A mixed case arrives from Corney & Barrow. My orders are to improvise so I pull out a bottle at random. Here it is. El Campesino, a 2013 Chardonnay (£7.13), from Chile, which has a full, direct flavour and a slightly bitter tang that cuts against the sweetness. The Dionysian experts who scour the earth on Corney & Barrow’s behalf describe it as ‘fresh’ and ‘modern’ but not ‘overly oaked’. That, I presume, is a reference to cheapskate vintners who chuck oak shavings into the barrel to enhance the flavour. No crime there, I’d say, if it produces results. Customising wine is as old as wine itself. The Romans used to lob all kinds of things into their plonk: honey and herbs, spring water, and even ice hauled down in blocks from the nearest mountain and stored underground. Today’s on-trend mixer is said to be Diet Coke.
Next up, Il Barroccio, Veneto, 2013 (£7.13), which looks too pallid to be a white. It’s almost clear, like vodka. Some antique prejudice tells me that a decent ‘white’ ought to be tawny yellow, like the border of a sepia photograph. I pour a big glass. Down it goes. Wallop. Quite a sharp crack. Perhaps ‘uncomplicated’ might be a kinder word. Easy enough to knock back, all the same, and if it weren’t for the others waiting I could happily sink the bottle and make a rousing speech in front of the mirror.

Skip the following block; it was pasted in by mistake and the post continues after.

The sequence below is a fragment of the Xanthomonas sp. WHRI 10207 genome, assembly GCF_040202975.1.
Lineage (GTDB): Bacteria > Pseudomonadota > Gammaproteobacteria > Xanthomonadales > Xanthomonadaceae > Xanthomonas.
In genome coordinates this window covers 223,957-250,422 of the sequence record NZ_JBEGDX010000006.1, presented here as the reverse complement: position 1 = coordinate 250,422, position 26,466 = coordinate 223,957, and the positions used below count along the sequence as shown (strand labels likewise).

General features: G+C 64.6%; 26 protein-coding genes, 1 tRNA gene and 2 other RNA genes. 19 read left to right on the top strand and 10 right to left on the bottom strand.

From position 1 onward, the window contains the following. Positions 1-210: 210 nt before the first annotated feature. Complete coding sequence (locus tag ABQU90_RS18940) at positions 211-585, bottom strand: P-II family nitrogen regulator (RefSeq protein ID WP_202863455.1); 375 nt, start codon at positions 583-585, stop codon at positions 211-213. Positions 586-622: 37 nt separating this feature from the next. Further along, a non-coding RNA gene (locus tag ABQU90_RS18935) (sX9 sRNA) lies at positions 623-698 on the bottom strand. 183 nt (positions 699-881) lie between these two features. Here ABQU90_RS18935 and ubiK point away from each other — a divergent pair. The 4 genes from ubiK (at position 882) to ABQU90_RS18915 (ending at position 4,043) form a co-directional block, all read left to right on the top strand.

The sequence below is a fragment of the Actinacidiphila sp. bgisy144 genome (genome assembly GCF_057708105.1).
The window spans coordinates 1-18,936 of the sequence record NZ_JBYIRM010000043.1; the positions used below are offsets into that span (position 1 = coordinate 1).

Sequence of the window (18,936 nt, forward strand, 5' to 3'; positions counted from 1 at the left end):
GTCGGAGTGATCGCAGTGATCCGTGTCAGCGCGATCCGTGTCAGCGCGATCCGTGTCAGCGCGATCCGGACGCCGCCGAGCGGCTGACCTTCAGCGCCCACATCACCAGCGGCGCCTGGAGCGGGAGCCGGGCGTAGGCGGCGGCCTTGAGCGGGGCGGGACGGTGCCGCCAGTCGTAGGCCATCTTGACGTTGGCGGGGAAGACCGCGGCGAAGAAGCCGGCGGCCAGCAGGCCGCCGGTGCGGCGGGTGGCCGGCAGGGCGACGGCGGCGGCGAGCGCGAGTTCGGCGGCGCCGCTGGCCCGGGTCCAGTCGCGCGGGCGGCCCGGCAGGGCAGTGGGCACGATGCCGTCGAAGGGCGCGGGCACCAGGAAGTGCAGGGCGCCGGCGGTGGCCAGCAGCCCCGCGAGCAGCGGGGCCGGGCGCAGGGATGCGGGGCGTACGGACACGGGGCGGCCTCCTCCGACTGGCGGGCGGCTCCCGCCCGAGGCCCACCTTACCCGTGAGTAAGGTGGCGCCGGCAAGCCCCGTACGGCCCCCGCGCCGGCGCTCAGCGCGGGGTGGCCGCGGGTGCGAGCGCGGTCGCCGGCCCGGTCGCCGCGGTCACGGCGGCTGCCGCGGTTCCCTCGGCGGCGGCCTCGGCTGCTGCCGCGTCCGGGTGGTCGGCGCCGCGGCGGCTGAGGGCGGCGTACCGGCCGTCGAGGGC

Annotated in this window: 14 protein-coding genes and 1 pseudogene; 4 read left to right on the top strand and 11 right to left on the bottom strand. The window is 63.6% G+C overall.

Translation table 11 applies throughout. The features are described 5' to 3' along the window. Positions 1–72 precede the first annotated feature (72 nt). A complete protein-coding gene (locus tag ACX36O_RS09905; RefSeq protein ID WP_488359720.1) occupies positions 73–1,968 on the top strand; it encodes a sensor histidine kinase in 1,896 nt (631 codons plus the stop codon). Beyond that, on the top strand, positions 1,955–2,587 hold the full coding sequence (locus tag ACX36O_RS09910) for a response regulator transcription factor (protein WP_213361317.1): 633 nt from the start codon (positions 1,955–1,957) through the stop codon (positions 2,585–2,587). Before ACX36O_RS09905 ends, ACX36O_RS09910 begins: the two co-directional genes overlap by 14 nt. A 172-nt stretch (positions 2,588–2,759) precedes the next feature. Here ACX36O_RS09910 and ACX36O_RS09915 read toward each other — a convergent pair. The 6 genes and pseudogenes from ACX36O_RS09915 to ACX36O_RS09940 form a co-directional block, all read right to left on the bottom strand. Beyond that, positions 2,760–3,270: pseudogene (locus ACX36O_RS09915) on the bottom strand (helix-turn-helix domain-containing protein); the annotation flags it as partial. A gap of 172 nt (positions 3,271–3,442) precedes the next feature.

For choice, I prefer red. The full-bodied, tooth-staining, hangover-inducing quality appeals to my blokeish side. White is for wimps. I pull out Il Barroccio’s ruddy sibling made from the black grape of Sicily, Nero d’Avola (£7.13). I swish it around. A simple, inviting aroma. Down the little red lane it goes. Vroom. An instant impact but there’s not much complexity and it tastes better with a chunk of Parmesan.
Next, to France for another red. The Domaine de Saissac, Pays d’Oc, 2012 (£7.84) gets top marks for graphic design. The title of the wine dances across the label in lavish, artful swirls. The contents are pleasing enough, if perhaps a little insipid, so for contrast I take another glug of Il Barroccio which suddenly seems meatier, bloodier and more interesting.
Even better is the Casa Felipe Carmenère, a Chilean red from 2013 (£7.13), whose dark and potent flavours somehow remind me of thunderstorms. By far the best is the Puertas Antiguas Shiraz 2013 (£7.13), also from Chile, which is crammed with fruity richness. A truly lovely wine, at any price. But I can’t resist a spot of sacrilege. I half-fill a glass with the Shiraz and add an equal measure of Diet Coke. I lift the foaming cocktail to my lips, feeling a little Jekyll and Hyde-ish. Down the hatch. My palate records one its strangest ever encounters. It’s like drinking a mug of fizzy, lukewarm tea spiked with Night Nurse. I won’t do that again.